“My aunt Efrosini Kokmotos married a man named Kosta Katharakis  and they moved to his village Kallithea. The town has only 8 people now.  Years ago it had about 600 people and they even held court there for those that had wronged someone such as animals on other person’s property.  Each year they hold a “goat festival”.  They roast about 10 goats and everyone comes to eat. There is a very big, old, tree in town. They are like oak trees but not oak trees.  They like water.  It takes about 10 people with outspread arms to wrap around that big tree.

Plessa has three of those big, old, trees too.  One was close to my old house and another in the central area by the coffee shops.”

You can see a video of Kallithea and the surrounding area here

Kallithea plane tree in summer                                                     Kallithea plane tree in winter

A Mother’s Trip To See Her Daughter

In 2021, Steve T. told this story about his grandmother

Vasiliki Kokmotos nee Vourdalás (Βουρδαλάς)(ΒΟΥΡΔΑΛΑΣ ) (1930s). Click to see larger version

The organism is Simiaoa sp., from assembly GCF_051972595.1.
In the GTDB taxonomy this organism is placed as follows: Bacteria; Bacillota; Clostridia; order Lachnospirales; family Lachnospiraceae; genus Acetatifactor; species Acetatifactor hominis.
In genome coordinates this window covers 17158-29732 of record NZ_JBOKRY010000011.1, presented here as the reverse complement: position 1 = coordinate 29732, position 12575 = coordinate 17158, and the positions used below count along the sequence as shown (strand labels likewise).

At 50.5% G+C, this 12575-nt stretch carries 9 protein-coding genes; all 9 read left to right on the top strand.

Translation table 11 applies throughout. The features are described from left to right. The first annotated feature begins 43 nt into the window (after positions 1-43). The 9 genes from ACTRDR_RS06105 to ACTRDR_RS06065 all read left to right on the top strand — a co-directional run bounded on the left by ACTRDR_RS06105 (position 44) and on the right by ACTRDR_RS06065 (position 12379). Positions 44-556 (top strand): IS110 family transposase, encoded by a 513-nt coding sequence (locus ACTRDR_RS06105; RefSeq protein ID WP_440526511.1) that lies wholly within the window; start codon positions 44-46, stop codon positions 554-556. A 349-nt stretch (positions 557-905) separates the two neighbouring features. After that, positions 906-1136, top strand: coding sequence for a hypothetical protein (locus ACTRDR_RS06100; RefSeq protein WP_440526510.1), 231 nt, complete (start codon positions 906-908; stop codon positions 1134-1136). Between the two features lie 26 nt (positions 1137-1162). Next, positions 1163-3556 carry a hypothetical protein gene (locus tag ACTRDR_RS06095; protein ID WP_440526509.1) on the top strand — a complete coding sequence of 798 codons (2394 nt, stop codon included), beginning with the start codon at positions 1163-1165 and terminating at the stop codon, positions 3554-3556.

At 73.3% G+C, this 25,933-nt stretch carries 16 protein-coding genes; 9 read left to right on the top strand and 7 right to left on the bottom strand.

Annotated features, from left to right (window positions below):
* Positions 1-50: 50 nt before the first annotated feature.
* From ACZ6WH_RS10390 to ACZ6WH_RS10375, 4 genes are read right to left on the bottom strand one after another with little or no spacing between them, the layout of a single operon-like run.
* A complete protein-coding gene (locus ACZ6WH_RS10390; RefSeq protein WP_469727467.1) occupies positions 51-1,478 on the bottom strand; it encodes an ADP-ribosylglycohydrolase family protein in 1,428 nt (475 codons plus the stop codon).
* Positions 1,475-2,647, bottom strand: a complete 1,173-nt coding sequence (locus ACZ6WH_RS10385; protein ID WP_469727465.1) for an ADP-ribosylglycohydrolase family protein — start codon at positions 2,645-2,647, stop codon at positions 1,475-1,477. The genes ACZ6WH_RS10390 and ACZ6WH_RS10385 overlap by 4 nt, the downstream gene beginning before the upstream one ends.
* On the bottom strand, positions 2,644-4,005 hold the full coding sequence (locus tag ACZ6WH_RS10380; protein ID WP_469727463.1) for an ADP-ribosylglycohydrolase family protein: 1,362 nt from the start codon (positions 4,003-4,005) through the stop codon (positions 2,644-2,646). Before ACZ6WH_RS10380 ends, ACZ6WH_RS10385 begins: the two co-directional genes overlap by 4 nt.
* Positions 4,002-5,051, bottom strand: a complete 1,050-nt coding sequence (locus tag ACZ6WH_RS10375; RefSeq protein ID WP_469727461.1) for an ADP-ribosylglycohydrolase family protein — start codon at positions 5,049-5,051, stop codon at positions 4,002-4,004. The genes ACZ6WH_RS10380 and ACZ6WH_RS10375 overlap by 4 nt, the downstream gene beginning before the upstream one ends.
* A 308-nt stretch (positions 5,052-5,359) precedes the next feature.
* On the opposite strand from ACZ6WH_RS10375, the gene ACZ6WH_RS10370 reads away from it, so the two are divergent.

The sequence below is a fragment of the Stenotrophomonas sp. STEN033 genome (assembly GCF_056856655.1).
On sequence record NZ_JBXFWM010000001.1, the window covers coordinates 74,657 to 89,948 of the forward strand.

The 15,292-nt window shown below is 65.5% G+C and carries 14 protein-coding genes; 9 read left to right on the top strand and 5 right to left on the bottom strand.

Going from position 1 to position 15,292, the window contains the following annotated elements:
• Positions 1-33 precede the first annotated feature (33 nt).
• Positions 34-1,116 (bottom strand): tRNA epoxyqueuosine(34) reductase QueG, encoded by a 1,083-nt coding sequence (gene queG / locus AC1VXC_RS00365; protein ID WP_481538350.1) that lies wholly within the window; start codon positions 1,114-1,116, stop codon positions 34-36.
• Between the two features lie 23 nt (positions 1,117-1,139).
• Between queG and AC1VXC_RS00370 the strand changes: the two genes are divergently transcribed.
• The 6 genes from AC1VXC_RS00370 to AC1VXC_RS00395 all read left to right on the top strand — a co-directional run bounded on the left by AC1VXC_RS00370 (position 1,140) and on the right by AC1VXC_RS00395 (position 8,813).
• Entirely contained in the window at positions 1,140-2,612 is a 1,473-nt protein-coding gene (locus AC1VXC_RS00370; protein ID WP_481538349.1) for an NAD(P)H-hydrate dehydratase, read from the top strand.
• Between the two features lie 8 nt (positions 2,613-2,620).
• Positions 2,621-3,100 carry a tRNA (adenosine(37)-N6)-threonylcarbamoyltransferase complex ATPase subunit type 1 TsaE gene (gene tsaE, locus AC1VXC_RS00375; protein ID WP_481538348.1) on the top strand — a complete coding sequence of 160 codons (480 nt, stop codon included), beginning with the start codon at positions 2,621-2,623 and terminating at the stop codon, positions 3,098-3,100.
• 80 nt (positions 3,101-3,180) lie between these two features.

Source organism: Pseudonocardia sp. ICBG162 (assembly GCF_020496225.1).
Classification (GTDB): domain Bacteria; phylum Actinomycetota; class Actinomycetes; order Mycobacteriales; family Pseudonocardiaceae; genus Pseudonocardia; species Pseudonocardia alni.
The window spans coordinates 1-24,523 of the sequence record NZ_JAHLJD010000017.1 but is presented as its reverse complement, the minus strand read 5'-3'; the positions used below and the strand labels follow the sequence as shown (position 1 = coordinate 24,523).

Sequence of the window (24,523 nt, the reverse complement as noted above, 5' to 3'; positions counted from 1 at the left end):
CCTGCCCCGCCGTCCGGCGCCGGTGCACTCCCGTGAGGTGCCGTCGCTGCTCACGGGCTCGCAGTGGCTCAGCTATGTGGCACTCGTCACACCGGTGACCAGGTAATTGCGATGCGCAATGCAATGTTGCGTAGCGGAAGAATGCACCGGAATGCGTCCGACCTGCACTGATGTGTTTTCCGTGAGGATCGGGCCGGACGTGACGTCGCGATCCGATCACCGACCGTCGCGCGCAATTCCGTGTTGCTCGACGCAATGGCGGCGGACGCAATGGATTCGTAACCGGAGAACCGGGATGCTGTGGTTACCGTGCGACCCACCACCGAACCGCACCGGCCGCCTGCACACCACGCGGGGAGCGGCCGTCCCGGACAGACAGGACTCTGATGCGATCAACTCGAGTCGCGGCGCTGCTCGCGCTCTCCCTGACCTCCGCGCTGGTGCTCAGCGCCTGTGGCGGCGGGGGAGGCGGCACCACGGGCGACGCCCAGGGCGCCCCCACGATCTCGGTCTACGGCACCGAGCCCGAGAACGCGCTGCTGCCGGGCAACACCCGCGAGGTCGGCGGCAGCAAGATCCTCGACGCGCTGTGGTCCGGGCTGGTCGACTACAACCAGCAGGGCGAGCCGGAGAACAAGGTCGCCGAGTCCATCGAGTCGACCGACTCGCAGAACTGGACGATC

My grandmother on my mother’s side Vasiliki Kokmotos would walk miles at night time above the Corinthian Sea to the village of Kallithea (Καλλιθέα).  

Efrosini Kokmotos, married Kostas Katharakis (1930s). Click to see larger version

Her daughter Efrosini lived there after she married Kostas Katharakis  and had 4 children.  My grandmother would walk up and down mountains and over the river to get there. That walk is 1000 m or 3000’ above sea level. It took 4 hours to make the [15 mile one way trip].  There were no roads:  only animal paths, rocks and rough terrain.  She walked at night because it was too hot during the day.  She took an olive oil burning lantern with glass to protect the flame.  She also took a walking stick.  When asked if she was afraid, she replied, “Who is going to whip my ass with a woman who holds a stick?”

The trip from Amygdalia to Kallithea today by foot. Click to see the full version